Introduction to MongoDB

What is MongoDB?

MongoDB is an open source NOSQL database. This means that data does not necessarily have to follow a schema. All data is stored in a JSON similar document format known as BSON or Binary JSON and will have a format similar to the following:

{
  _id: "123",
  name: "Pepe",
  email: "pepe@gmail.com",
}

This format gives an ideal flexibility to make MongoDB a very relevant candidate for Big Data projects. This idea is supported by the fact that MongoDB was already designed as a distributed database, which means that high availability and horizontal scalability are already present and can be easily leveraged.

To imagine the power of MongoDB we can think of a case like storing survey results. These can have questions nested in other questions or have a variable number of questions in each type of survey. These cases are not trivial in a SQL database, but they can be modeled as lists of answers in MongoDB.

Installing MongoDB

MongoDB provides an already managed cluster called MongoDB Atlas, it is also possible to perform a manual installation of MongoDB, the main ways of installation are described below.

Docker Installation

Docker is an open source project that allows you to deploy applications inside virtual, self-sufficient containers.

After installing Docker and Docker Compose, we can create a template called mongo-docker.yml:

version: "3.8"
services:
  mongo:
    image: mongo:5.0
    container_name: mongo
    environment:
        - MONGO_INITDB_ROOT_USERNAME=admin
        - MONGO_INITDB_ROOT_PASSWORD=pass
    restart: unless-stopped
    ports:
      - "27017:27017"
    volumes:
      - ./database/db:/data/db
      - ./database/dev.archive:/Databases/dev.archive
      - ./database/production:/Databases/production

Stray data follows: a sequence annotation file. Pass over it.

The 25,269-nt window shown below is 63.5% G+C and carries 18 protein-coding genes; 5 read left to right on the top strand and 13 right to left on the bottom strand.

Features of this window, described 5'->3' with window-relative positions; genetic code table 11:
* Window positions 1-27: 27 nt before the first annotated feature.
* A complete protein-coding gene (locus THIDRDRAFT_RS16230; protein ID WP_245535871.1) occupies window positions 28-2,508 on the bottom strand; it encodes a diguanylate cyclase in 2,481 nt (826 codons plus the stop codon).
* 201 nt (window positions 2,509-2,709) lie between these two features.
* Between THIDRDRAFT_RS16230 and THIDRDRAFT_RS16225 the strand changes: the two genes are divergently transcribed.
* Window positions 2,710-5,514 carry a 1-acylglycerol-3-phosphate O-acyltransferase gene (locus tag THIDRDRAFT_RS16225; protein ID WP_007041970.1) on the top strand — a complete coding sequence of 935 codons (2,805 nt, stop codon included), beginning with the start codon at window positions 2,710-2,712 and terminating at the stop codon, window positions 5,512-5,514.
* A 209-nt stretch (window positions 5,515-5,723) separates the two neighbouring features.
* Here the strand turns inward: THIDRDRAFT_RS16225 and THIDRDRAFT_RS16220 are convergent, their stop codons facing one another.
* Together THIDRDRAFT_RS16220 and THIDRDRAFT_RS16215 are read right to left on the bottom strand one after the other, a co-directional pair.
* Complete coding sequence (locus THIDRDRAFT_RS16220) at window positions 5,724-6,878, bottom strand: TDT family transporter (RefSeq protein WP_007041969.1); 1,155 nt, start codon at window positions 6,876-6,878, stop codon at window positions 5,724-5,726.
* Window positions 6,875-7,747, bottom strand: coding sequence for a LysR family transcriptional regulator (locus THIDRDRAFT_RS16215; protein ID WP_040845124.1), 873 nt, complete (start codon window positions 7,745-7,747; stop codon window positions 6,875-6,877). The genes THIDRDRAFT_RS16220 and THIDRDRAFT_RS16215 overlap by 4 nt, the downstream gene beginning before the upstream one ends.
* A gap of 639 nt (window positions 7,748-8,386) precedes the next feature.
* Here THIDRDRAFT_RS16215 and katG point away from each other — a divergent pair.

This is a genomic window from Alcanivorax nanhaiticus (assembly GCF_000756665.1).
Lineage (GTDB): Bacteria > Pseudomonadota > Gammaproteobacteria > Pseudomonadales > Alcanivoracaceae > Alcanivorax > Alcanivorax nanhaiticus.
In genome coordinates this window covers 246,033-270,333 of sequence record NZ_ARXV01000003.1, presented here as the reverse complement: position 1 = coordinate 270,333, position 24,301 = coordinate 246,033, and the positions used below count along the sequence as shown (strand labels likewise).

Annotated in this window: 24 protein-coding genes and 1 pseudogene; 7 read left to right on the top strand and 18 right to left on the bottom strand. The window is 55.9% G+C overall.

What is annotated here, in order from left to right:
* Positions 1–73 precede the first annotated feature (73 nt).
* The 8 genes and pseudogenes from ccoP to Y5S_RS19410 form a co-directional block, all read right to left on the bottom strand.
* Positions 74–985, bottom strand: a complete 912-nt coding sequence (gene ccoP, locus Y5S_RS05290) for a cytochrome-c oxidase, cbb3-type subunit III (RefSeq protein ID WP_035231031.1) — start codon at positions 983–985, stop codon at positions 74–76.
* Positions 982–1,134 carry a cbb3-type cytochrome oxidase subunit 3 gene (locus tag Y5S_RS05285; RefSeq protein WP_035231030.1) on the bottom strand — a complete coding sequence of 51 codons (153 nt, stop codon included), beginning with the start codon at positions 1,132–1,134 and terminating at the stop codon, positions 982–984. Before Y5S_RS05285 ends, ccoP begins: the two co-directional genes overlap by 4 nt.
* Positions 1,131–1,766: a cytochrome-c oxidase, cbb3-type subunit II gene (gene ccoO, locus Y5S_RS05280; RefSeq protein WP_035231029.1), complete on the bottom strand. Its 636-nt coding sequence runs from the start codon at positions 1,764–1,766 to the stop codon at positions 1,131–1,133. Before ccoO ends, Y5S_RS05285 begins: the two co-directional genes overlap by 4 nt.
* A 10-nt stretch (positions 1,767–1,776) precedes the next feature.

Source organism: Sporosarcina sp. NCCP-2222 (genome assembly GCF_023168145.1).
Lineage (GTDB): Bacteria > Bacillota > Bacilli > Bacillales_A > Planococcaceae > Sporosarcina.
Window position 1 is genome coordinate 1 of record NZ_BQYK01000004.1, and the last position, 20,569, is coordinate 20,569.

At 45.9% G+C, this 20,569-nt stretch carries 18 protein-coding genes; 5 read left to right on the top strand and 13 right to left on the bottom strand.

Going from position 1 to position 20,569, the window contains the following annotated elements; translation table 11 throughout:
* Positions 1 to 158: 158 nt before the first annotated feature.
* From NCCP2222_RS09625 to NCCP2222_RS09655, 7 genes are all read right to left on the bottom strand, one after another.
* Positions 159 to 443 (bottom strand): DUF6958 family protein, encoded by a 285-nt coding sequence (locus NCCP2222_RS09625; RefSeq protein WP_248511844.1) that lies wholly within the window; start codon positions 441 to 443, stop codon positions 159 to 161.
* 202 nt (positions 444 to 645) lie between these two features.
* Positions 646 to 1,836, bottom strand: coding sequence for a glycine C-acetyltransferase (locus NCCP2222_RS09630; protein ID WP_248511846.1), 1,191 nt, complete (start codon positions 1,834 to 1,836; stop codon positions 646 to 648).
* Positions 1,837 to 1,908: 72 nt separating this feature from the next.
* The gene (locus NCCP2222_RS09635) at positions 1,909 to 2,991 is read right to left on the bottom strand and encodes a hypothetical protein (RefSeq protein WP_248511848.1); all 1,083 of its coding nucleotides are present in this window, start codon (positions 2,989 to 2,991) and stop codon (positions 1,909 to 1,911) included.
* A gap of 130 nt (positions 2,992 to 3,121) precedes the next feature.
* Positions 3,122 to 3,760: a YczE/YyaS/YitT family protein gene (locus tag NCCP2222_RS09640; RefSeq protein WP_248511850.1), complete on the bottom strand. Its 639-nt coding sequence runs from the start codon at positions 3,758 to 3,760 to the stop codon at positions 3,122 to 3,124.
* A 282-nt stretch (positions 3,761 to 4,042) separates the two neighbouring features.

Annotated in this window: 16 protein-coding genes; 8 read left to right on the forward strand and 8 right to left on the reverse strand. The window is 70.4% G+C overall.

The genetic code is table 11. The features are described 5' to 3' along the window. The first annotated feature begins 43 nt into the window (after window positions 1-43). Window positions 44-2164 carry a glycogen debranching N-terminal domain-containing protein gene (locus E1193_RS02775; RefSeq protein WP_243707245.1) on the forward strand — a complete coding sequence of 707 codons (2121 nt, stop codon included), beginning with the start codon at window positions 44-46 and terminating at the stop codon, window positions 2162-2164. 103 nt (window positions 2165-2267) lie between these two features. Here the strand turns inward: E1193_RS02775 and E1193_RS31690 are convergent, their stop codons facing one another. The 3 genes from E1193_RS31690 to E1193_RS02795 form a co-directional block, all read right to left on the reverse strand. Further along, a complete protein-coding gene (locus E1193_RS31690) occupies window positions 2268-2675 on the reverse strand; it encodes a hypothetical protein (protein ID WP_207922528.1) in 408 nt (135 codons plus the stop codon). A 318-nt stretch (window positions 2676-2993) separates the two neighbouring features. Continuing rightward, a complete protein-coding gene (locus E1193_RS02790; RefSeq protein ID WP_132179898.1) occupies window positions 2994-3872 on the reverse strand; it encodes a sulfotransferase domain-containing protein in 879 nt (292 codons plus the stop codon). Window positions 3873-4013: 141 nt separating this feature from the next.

mongo-express:
    image: mongo-express
    container_name: mexpress
    environment:
      - ME_CONFIG_MONGODB_ADMINUSERNAME=admin
      - ME_CONFIG_MONGODB_ADMINPASSWORD=pass
      - ME_CONFIG_MONGODB_URL=mongodb://admin:pass@mongo:27017/?authSource=admin
      - ME_CONFIG_BASICAUTH_USERNAME=mexpress
      - ME_CONFIG_BASICAUTH_PASSWORD=mexpress
    links:
      - mongo
    restart: unless-stopped
    ports:
      - "8081:8081"

With this template we define an instance of MongoDB and an instance of Mongo Express, an administration panel that allows you to interact with the database. To run the applications we must enter the directory containing the template and execute the command:

docker-compose -f mongo-docker.yml up

This will download and install MongoDB version 4.2 and Mongo Express the first time the command is run, so it will take a little longer. Note that the MongoDB cluster will use the user “admin” and password “pass” for authentication. We will now be able to access the MongoDB cluster through any database client on port 27017 or the web portal at http://localhost:8081 with the username and password “mexpress”. To shut down the cluster, we can use the command:

docker-compose -f mongo-docker.yml down

Local installation

MongoDB is available on all major operating systems and provides two main versions, a subscription-based enterprise version and a community version, which is free and will be used.

Installation can be done with the package manager of each operating system and a detailed guide can be found in the official documentation.

Using a cluster in the cloud

You can use instances hosted by services such as Mongo Atlas which will generally charge fees for storage and data transferred. As a general rule, these services will provide an administration panel or tools for managing the MongoDB cluster. In the case of Mongo Atlas, the main tool will be the Atlas CLI or its web interface. In addition, it provides a free cluster to work with the technology.

Interacting with a Mongo cluster

There are several clients with a graphical interface, such as Mongo Compass and Studio 3T (also known as Robo 3T). Throughout this article, we will use Studio 3T in its free version to interact with MongoDB. We can connect to the cluster with the following configuration (We will use the cluster built on docker):